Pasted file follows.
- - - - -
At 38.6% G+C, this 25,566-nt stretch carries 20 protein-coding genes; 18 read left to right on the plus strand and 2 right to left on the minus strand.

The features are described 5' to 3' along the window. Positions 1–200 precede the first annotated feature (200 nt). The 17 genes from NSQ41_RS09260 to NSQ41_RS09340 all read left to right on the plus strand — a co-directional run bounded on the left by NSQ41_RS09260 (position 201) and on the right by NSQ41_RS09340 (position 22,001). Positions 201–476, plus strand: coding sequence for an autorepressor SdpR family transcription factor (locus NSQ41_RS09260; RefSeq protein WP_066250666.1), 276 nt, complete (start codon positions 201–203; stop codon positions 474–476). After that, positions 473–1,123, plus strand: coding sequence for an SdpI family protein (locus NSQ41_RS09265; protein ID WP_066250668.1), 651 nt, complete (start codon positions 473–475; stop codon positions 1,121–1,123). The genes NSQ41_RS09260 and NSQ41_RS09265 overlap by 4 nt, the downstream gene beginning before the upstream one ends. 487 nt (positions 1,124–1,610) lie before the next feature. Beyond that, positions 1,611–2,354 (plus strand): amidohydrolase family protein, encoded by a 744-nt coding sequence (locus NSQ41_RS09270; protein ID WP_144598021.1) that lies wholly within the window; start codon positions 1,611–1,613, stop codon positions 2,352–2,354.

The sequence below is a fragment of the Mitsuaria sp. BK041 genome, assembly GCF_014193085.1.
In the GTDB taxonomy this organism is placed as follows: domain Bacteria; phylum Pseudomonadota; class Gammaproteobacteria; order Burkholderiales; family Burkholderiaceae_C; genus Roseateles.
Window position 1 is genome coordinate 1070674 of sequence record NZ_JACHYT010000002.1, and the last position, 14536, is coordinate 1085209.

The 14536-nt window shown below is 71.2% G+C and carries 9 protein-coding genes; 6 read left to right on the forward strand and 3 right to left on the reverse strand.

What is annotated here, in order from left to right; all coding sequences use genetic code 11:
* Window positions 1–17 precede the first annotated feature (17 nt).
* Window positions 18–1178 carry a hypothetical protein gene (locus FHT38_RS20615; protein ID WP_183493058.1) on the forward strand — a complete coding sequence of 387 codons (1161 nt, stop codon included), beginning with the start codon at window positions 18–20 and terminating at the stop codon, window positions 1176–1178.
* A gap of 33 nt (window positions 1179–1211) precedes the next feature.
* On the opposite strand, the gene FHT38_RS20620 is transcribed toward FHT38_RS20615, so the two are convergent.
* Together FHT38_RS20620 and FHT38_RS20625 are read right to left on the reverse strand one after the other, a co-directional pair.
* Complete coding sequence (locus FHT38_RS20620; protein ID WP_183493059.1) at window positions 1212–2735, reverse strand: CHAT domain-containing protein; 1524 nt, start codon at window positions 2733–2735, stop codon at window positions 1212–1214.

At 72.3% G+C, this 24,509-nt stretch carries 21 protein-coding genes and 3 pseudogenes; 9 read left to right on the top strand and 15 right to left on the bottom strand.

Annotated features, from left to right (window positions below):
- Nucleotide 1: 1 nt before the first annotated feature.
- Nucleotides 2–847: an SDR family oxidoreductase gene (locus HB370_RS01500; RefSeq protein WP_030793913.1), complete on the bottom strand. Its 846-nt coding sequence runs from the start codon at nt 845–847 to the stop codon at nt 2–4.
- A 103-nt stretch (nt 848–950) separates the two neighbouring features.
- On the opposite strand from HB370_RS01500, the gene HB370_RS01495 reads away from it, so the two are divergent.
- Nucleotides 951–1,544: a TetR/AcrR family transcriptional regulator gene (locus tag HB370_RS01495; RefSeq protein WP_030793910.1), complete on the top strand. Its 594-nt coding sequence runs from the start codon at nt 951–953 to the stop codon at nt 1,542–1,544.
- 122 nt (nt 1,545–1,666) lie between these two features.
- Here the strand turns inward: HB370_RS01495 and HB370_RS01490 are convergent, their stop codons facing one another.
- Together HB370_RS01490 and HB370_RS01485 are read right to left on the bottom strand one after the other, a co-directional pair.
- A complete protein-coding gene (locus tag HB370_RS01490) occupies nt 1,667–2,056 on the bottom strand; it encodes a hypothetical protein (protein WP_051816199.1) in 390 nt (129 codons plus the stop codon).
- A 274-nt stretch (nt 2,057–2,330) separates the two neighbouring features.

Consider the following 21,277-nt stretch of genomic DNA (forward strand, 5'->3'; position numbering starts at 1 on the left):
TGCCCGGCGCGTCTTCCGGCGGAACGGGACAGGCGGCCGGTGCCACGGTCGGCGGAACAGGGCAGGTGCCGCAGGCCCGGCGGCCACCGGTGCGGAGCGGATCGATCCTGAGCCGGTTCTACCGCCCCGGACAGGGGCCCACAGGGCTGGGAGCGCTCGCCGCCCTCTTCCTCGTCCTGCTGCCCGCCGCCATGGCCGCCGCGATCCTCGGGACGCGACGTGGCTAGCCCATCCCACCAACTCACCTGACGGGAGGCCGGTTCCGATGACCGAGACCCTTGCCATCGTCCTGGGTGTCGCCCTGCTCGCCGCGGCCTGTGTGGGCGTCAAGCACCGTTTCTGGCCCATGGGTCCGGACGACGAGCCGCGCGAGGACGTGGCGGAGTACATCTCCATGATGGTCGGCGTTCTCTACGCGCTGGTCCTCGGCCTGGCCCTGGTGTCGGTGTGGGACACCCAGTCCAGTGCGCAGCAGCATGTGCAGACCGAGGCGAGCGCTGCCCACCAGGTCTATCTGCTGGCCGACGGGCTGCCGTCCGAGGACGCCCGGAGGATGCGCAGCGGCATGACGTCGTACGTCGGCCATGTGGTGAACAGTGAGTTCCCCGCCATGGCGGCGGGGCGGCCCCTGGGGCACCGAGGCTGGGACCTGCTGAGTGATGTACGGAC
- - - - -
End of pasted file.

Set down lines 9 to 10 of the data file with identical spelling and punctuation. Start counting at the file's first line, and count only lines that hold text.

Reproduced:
* Window positions 18–1178 carry a hypothetical protein gene (locus FHT38_RS20615; protein ID WP_183493058.1) on the forward strand — a complete coding sequence of 387 codons (1161 nt, stop codon included), beginning with the start codon at window positions 18–20 and terminating at the stop codon, window positions 1176–1178.
* A gap of 33 nt (window positions 1179–1211) precedes the next feature.